So, finally, we are done.

Not so fast.

As you corrected your work, you may have found, as I did, that some of the wording had now become clumsy and needed further revising. Sometimes I was also visited by the inspiration genie while making these changes. This entailed adding or, in some cases, removing copy. So now what?

PROOFREADING.

You can proofread your manuscript yourself, but having read and reread and reread it so many times you have probably become word-blinded and will be unable see your own mistakes. So it’s probably best to have fresh eyes read your work for you, to see if they can find any errors.

And they will, which will then entail making these additional, final corrections. A renown author of numerous books once informed me that the last step he took before sending his work out to the publisher was to read it BACKWARD. You are allowed to groan here. I did.

I did read my manuscript backwards, as difficult and boring as that was, and I did find mistakes. Don’t ask me how the brain knew, but it did.

Guess what? Since that backward read, I have made additional changes (can we ever let go of our darlings?) necessitating a final proofread. I am now in the process of making these final (please let this be true) corrections which will then require another backward read. Groan.

This is proofreading and we cannot do without it.

One last note:

Proofreading and copy editing are, apparently, not exact sciences. Below, I have included examples of how different experts corrected my work according to their own styles and interpretations of the Chicago Manual of Style (CMS).

I have the luxury of knowing several professionals. I sent my work for proofreading to a PhD, a MFA, and an English teacher with 50 years of experience. This is in addition to the copy editor I hired to review my work and whose changes I had diligently (90%) employed.

Here are examples of how these proofreaders differed:

Example 1:

“Do not let the word hostile frighten you, Will. How about the word challenging?”

“Do not let the word hostile frighten you, Will. How about the word challenging?”

“Do not let the word ‘hostile’ frighten you, Will. How about the word ‘challenging’?”

Example 2:

“First you have two different systems; one for time and one for distance. Now, within your distance system you have two separate systems; miles and/or kilometers.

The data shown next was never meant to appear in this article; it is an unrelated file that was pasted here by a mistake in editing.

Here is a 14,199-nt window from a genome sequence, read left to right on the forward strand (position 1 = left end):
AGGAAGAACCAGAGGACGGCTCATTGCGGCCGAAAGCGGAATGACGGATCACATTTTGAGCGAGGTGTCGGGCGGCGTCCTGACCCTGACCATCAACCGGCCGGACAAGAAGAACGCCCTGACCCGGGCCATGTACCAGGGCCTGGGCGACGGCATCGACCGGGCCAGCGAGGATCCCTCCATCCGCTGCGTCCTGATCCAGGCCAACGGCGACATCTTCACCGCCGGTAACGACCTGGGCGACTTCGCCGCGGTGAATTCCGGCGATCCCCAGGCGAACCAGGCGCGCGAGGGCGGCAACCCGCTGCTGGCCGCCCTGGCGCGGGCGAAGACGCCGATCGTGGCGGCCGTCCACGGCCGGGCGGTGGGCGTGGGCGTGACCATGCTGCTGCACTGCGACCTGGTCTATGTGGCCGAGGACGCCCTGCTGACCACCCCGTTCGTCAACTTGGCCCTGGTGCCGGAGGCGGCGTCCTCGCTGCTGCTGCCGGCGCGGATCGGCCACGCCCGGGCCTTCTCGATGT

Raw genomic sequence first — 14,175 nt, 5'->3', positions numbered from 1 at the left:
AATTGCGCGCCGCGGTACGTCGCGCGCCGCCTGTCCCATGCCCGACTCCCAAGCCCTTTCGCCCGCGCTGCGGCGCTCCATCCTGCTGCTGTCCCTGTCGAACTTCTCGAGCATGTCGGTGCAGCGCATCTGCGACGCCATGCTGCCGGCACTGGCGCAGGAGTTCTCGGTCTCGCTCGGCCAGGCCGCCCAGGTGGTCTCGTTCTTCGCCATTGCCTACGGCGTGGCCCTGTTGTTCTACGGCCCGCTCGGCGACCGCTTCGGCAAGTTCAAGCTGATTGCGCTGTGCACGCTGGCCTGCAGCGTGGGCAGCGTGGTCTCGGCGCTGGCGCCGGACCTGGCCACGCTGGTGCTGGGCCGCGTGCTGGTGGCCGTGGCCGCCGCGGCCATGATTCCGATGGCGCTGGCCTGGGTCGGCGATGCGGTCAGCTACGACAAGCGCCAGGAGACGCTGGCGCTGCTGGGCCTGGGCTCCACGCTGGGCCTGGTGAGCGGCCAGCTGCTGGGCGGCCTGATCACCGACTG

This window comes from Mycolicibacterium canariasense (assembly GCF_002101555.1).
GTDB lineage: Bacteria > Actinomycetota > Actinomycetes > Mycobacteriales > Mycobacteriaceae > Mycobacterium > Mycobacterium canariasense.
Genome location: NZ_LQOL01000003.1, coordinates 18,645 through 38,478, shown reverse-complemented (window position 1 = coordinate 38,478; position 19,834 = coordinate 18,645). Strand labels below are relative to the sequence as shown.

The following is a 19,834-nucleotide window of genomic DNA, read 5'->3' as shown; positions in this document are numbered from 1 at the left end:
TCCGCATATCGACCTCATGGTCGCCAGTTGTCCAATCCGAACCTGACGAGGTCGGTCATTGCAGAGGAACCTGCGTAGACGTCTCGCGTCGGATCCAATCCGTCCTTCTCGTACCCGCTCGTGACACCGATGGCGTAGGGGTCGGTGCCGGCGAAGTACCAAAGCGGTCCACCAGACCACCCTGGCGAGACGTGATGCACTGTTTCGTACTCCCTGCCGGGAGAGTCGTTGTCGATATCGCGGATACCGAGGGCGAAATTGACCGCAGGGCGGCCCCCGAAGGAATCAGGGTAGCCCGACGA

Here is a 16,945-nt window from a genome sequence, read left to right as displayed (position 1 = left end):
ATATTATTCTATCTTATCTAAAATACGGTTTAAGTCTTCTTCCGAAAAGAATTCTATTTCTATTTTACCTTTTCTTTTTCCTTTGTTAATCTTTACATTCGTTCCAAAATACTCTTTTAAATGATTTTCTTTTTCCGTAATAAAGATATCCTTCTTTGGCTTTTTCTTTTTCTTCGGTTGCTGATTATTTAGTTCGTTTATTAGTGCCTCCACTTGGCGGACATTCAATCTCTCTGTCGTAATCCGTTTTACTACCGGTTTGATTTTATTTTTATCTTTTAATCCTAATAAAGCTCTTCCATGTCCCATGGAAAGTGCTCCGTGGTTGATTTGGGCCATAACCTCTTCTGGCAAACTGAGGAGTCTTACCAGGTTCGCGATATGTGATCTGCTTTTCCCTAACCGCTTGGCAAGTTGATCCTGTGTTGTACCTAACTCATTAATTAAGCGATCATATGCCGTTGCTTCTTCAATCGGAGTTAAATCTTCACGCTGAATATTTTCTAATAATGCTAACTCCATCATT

“First, you have two different systems — one for time and one for distance. Now, within your distance system, you have two separate systems — miles and/or kilometers. (; here is wrong)

Example 3:

“Any agent of the BGK, that is who.”

“Any agent of the BGK that is who.”

“Any agent of the BGK. That is who.”

So, which variation should you choose? Google any confusing issues and use those results, tempered by your own common sense. You must use precise wording in order to express the exact sentiments that you are trying to convey to the reader.

This does not mean that you will not get your manuscript sent back to you all marked up in red again. This is my best understanding of the process of proofreading, and I have no other advice to offer.

I welcome your experiences. Please share your take on the proofreading process so we can all become better writers. Thanks.FotoFlexer_Photo Quill

Building a website using professional help

experts

Trust us – We’re the Experts!

Building a website using professional help can be expensive. It is sometimes possible, however, to get the help you need on the cheap.

In the last blog I described how I was able to build my own website by following the instructions in Kent Mauresmo’s book, “How to Build a Website with WordPress…Fast.” The result is my website www.theriddleofriddles.com, not this website.

This website was created by the professionals at Web Hosting Hub. The reason I hired experts was precisely because of the freight train of doubt that almost ran me down. As happy as I was with my efforts building my own website, I was still very unsure whether or not I had actually done it correctly.